Use the principle of least privilege

Oftentimes, a business worries so much about outside attackers, they completely forget about inside risks. Namely, uneducated users with too many privileges. An uninformed user can potentially cause just as much (if not more) damage as a hacker if given free reign over a system.

“If an application is protected by login, each user should have a role in the system that defines what they are allowed to do, and more importantly what they are not allowed to do,” says Mark Huss, Senior Consultant with SystemExperts. “Each user should only have sufficient privileges to perform tasks they need to do – and no more. This principle is called least privilege, and is very important to embrace in order to keep your application and infrastructure secure. At minimum, a normal role and a supervisor or administrator role should be defined and enforced, so that normal users cannot accidentally or intentionally view, change or delete data they should not have access to.”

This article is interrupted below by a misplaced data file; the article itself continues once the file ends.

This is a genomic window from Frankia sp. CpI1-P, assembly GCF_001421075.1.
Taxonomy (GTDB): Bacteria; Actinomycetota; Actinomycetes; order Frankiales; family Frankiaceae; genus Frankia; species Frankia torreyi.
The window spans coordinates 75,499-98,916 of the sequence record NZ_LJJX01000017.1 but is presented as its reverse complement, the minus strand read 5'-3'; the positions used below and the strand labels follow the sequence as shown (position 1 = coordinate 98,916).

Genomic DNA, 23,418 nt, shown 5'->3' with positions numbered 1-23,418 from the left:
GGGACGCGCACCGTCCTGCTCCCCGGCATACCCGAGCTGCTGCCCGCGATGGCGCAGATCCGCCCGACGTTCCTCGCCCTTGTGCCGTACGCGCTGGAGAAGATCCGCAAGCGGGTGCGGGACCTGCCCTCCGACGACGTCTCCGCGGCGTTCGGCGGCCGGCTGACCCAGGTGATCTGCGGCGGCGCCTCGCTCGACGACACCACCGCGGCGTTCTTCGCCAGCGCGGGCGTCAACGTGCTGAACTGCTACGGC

Tips for Recent College Grads Looking to Go into IT

With graduation season coming to a close, I have been fielding calls from friends and relatives about job opportunities in the IT sector.  While overall this is a difficult job market, those with the right credentials and contacts have a good chance of landing a solid entry level position. Here are a few tips I’d like to share with those still in school – because you really need to start thinking about that first job way before you march down the aisle with your classmates in your cap and gown.